Integrating School and Community: The Many Benefits for ELLs and their Families

Liverpool ENL Family Event

This month we interviewed Katie Knapp, Elementary ENL teacher from the Liverpool School District. She tells us about the many ways that the District collaborates with the community to help ELLs/MLLs and their families.

Q. Katie, please give me a short bio about your experience with ELLs.

A. I have been fortunate enough to work with ELLs for the past eleven years. I began my teaching career in the city of Syracuse, working with ELLs at G.W. Fowler High School, followed by teaching at Blodgett K-8 School. I made a switch to Liverpool Central Schools in 2011, and I have been teaching there ever since. Our ESOL profession is one of the few that works with students of all ages, and I have learned so much from students at every level.

Q. Have you offered special events for ELL parents and families which involved members of the community coming to a school?

A. Last year, in May 2016, we held our first “ENL Family Event” for ELLs and their families in our district. We offered the families an opportunity to come to school in the evening for an ice cream social and information fair. Students and their families ate ice cream, played games, danced, and looked at artwork done by our ELLs. Families that participated were offered free materials such as books, backpacks, pencils and notepads. While the students ate and played, parents were able to interact with several community organizations, including representatives from BOCES Adult English courses, BOCES Adult Vocational Education, the YMCA, and various social services. They were on hand to answer questions, offer and explain services, and reach out to those families that may not have asked for help on their own. We also had a school counselor on hand who shared information about family dynamics including: cultural differences, discipline, mental health support, and other pertinent topics. Afterwards, representatives at the information fair shared their pleasure with the amount of interest expressed by the families. We will be holding our second “ENL Family Event” this month!

Q. Are there any community organizations you have heard of that you would like to partner with in the future?

A. Yes. To expand some of our adult learning opportunities, we plan to make a connection with the Westside Learning Center. This would open up more possibilities for our parents who would like support in learning English.

For our secondary ELLs, we’d like to start incorporating some post-secondary connections for them. We have a relationship with SUNY Oswego, and helping students create connections with other colleges, universities, and vocational schools will support our older ELLs looking past graduation. In the future, having representatives from Onondaga Community College, SUNY Oswego, SUNY Cortland, and others at our ENL Family Event would be ideal.

Q. Have you had the opportunity to take ELLs off site to visit various locations which provided special educational/learning opportunities? What were they?

ENL students at the Wild Animal Park in Chittenango

A. Last summer, Liverpool Central Schools offered an ENL Summer Program that was directed towards ELLs at the Entering and Emerging levels of English proficiency. We wanted to provide our newest ELLs with the opportunity to explore new cultural opportunities that would enhance their education. Our summer program centered around a science/living environment theme, with a specific focus on biomes and habitats. In order to create extension activities as well as authentic application of the material, we brought our 40 ELLs to Beaver Lake Nature Center, as well as The Wild Animal Park in Chittenango. It was a hit! In the past, ELLs in Liverpool have also gone to the Rosamond Gifford Zoo, the Erie Canal, Onondaga Community College, and other local places. A few of our schools are planning on attending the Lantern Festival that is being held in Syracuse this year; that will be a fantastic connection for some of our ELLs!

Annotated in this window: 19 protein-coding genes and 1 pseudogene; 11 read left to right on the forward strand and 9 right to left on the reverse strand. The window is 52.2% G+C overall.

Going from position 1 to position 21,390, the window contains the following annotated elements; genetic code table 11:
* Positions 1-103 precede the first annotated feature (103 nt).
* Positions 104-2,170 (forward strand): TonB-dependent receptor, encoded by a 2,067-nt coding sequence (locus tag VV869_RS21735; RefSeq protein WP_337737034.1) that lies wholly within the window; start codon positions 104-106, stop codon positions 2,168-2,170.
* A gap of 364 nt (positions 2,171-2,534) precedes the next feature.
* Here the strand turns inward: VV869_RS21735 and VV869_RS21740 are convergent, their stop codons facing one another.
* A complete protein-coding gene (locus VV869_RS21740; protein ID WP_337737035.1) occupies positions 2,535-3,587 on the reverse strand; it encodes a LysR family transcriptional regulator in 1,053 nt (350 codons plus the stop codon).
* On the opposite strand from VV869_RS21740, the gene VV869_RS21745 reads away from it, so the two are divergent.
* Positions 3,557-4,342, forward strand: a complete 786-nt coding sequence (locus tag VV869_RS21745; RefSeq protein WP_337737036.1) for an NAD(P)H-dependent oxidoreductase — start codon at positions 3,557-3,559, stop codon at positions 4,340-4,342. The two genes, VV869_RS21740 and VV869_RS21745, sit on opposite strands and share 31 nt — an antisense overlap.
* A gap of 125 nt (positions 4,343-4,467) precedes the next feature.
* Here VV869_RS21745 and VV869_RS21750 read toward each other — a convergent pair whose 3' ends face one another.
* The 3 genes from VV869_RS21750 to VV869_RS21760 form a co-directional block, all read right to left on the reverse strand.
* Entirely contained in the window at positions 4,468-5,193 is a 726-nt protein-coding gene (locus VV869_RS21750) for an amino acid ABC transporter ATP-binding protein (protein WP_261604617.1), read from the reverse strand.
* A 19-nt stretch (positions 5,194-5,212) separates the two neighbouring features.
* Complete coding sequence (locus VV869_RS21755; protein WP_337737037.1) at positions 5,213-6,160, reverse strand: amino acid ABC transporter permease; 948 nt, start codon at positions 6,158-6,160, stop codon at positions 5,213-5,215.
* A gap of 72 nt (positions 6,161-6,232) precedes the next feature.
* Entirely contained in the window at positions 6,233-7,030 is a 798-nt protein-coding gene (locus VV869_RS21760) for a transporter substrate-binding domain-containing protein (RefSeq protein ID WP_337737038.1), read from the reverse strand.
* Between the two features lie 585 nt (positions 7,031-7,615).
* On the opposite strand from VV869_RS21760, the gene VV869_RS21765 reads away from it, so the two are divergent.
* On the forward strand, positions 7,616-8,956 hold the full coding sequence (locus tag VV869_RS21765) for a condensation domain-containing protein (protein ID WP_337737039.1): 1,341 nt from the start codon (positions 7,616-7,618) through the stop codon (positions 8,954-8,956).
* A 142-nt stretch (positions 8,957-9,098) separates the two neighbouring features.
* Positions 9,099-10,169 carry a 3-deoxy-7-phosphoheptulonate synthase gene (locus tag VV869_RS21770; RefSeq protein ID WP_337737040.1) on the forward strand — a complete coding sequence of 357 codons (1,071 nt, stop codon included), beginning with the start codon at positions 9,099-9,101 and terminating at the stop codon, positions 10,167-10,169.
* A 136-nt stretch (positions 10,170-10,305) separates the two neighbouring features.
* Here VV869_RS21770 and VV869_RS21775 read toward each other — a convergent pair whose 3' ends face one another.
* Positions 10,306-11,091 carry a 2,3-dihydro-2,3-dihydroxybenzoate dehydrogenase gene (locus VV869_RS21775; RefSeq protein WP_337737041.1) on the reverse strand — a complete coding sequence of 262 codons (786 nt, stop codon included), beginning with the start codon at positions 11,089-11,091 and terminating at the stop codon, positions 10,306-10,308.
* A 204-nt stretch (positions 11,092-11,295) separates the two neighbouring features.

Q. How does the district encourage ELL families to attend the different events being held?

A. We have seen more families of ELLs attending curriculum nights, open houses, picnics and game nights, as many of our ESOL teachers take the time to personally contact parents/guardians, and we send home translated information. We also let parents know that an interpreter can attend any event to support them in fully understanding the content of the event.

A few years ago, we purchased packs of books for each ELL student in the district. We then personally delivered them to the kids and their families during the summer. This gave us both an opportunity for providing new books in the home, and also an opportunity to meet and chat with parents.

Q. In your opinion, were these activities of value to ELLs and their families, and why do you think it’s important to integrate the community into student learning?

A. I feel that any event that gets ELLs and their families to attend is a huge success. Many of our families have shared their inhibitions about coming to school events, so when those relationships are fostered early and trust is built, we see a tangible uptick in attendance. When the parents/guardians feel a sense of community with the schools, they are more likely to actively participate in their child’s education!

Diane Garafalo is an ENL Consultant on special assignment with Mid-State RBERN through SupportEd LLC.

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